Join us March 8th in Eastern Market at The Fridge Gallery! Political street artist Absurdly Well and artist Esteban Whiteside come together in their first joint art exhibition to address social circumstances that galvanize today’s urban society.

Gentrification and displacement is at an all-time high in major cities in the nation.  The lack of financial, domestic and democratic safety has been taking a toll on the poor and middle class for years.  Artists also have been feeling the pinch of big business moving in Washington.  With more and more luxury condominiums being built & rising rents, artist spaces have been shutting down.  These factors consequentially puts this “broken safety” in the cross-hairs of many U.S. citizens.

Collectors and admirers of Absurdly Well & Esteban will be amazed by the ambitious size of art and spanning subject-matter.  Each piece is a unique perspective on and during the Trump regime from the most prolific artist-activists.  Most pieces are never-before-seen.

This exhibition will be up until March 31st and there will be programming and artists talks throughout the month by both artists.

Original works, prints, street posters, and other merchandise will be available for sale.

March 8, 7-11pm

The Fridge D.C.

516 8 St, SE

Washington, D.C. 20003

Other college radio stations could learn a thing or two from WVAU and Maliyeah Grant by Maxwell Young

A lot of people come to D.C. and take what they can get out of it, without giving what they have to it.
— Maliyeah Grant, Senior, Events Director, WVAU, American University

As a transplant living in Washington, D.C. (by way of Pittsburgh, Pa.), I can attest to a foreigner’s urge to experience the cultural heritage of the city. For those who have never visited, it’s hard not to feel this compulsion if for nothing but the fact that most of these experiences are free. It’s like tasting your favorite sweet treat for the first time—the rush of energy, the colors, the sensory immersion—you’re insatiable. It’s a natural part of living in a new environment, wanting to interact with its people and communities.

“I guess everyone was trying to connect with D.C. culture,” said Maliyeah Grant at the Tenleytown Chick Fil A, a popular spot for her American University classmates, no doubt. The Senior from York, Pa. opened up about her gradual involvement in the District’s creative scene running parallel to (and at times intersecting) her collegiate radio career, with Nappy Nappa’s social media acting as her entry point. “ I started listening to him on SoundCloud and following local artists. We started going to events at Uptown Art House and talking to people who aren’t from AU.”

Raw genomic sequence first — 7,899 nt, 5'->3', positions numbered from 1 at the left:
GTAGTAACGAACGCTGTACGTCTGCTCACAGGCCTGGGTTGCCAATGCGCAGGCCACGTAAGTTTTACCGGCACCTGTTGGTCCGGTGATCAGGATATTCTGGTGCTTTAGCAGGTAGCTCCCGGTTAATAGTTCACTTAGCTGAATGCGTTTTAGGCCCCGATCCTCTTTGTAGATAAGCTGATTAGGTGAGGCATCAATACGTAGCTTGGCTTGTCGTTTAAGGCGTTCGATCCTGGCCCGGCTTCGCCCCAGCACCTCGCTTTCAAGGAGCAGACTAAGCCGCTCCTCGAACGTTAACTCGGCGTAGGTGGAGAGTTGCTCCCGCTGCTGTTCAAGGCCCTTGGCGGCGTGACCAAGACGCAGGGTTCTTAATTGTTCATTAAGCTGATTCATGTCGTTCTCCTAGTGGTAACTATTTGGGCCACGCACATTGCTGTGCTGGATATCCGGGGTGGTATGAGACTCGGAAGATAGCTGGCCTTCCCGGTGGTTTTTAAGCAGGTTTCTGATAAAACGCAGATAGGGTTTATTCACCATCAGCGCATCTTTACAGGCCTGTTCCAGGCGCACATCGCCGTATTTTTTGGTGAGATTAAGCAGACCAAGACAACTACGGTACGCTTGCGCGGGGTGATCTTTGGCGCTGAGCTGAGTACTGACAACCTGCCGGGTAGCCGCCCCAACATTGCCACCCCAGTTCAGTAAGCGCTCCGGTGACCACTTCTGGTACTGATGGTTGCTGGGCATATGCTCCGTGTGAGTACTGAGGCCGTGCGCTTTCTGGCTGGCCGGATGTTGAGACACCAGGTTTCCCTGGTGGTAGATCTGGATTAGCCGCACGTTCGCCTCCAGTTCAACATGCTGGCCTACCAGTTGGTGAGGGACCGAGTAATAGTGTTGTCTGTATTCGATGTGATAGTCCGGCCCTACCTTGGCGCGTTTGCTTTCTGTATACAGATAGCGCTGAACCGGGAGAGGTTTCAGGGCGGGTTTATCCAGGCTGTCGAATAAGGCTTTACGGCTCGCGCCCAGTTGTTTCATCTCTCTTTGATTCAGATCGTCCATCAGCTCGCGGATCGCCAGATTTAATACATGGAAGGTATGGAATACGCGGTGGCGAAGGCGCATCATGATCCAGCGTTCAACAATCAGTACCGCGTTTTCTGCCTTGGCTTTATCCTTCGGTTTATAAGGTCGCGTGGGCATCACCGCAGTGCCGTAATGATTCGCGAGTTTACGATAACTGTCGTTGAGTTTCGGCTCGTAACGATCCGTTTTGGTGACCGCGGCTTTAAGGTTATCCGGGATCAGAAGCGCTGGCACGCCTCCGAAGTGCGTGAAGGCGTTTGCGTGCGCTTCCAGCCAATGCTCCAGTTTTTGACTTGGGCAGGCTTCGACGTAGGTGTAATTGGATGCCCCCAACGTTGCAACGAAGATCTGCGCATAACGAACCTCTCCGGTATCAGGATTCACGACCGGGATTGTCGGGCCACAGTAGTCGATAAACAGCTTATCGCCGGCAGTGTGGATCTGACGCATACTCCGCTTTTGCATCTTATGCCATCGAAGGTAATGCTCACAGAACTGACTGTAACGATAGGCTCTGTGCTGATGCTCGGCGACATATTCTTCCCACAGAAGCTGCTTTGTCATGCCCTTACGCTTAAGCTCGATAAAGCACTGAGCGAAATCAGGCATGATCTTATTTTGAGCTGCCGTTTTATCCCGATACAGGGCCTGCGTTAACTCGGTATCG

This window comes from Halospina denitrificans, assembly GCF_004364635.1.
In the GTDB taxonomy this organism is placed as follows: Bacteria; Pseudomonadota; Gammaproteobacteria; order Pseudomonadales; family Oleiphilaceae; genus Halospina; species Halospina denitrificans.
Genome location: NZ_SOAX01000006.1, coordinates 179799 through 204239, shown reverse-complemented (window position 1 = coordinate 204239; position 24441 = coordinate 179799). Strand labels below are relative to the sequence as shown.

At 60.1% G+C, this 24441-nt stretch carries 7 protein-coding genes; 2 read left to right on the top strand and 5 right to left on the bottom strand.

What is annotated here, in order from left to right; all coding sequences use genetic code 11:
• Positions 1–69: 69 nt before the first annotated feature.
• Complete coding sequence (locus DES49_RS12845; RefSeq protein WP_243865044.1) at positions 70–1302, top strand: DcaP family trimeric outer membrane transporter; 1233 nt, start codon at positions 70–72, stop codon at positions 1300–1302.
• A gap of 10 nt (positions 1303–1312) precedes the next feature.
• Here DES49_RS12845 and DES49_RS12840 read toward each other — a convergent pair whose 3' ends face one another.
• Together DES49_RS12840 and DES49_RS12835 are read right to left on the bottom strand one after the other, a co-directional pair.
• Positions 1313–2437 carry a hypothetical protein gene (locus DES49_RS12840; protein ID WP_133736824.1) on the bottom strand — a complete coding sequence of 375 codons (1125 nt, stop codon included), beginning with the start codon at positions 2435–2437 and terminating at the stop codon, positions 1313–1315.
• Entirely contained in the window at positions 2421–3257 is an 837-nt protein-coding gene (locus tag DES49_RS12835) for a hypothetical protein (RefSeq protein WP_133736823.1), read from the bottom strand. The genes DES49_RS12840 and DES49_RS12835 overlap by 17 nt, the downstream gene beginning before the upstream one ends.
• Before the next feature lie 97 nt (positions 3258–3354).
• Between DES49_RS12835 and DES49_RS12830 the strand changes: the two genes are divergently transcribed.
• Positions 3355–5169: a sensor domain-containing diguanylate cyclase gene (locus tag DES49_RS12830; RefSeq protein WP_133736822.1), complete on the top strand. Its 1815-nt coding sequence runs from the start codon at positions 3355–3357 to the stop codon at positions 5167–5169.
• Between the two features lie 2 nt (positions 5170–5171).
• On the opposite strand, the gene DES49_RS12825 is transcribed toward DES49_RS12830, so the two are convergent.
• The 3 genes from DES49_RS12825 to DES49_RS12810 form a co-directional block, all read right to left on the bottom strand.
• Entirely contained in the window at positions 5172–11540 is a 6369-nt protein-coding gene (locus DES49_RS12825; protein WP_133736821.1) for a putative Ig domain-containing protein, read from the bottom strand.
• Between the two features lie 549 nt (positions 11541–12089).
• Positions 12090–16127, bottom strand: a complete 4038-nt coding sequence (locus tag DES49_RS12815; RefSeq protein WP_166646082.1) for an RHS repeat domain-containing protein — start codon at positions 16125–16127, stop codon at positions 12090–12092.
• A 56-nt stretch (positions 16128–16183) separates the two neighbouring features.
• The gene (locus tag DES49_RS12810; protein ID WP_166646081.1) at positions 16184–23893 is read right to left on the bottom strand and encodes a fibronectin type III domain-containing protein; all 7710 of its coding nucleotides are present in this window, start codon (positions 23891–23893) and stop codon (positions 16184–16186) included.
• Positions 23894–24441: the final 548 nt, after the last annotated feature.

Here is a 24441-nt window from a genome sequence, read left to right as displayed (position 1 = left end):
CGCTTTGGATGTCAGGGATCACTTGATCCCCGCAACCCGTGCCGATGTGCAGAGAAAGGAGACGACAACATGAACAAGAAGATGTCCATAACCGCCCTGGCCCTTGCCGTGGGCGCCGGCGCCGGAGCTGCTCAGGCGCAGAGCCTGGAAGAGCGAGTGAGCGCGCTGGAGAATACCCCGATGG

Maliyeah Grant (left) at WVAU’s prom in April 2018. Photos by Jason Brandon

Maliyeah Grant (left) at WVAU’s prom in April 2018. Photos by Jason Brandon

The Art House is actually where I first met Grant. Last spring, she rented the now defunct venue space for WVAU’s annual prom. Just a year following my own graduation, the early-twenty-somethings’ youthful energy was contagious and I became nostalgic of simpler times. I thought about the house parties and DIY shows Rob Stokes encouraged me to see my sophomore year, like MILF and $uicideboy$ on the same bill. I wished my friends and classmates were privy to those untapped worlds so that we could experience them together. Yet, there was Grant looking eerily similar to SZA in her “Love Galore” music video, amplifying that same spirit through her school. Rather than merely being a part of the vibe, this time she was curating it.

Such foundational experiences can have a compounding effect on someone who is eager to support the arts, especially someone like Grant who has university resources and money at her disposal.

“There’s a responsibility when you move somewhere that you’re not from to engage with the community in a positive way. A lot of people come to D.C. and take what they can get out of it, without giving what they have to it,” she said.

Although WVAU is a campus station, the internet network is committed to highlighting locally-based talent, whether that’s playing music on air waves or inviting artists to interviews. It’s about bridging the arts and academic communities to not only expose young people to identities and perspectives they might not have considered before, but also fostering future collaborations. The station’s early 2000s party, ‘Drop It Like It’s Hot,’ featured sounds from D.C.-based collective MXDHOUSE while Greenss is slated to offer an exclusive set at AU’s Batelle Atrium in support of Stephn, who is releasing his album Time Before Us with WVAU on February 22.

“Putting funding towards local artists. That’s a big way I like to connect the two [communities],” Grant said.

Other universities could take a page from American, WVAU & Maliyeah’s script. Of course, there are some who already align with this identity. Oberlin College brought a full blow mind-melt to Ohio, booking the Model Home combo of Nappy Nappa & Pat Cain along with Sir E.U and Rob Stokes in December. Treat the arts like any other community outreach program and bring culture to campus. It doesn’t have to be thousands of dollars spent bringing major artists to the quad. Local experiences are relevant to the student experience, plus, they inform the real estate you inhabit.

Photos by Jason Brandon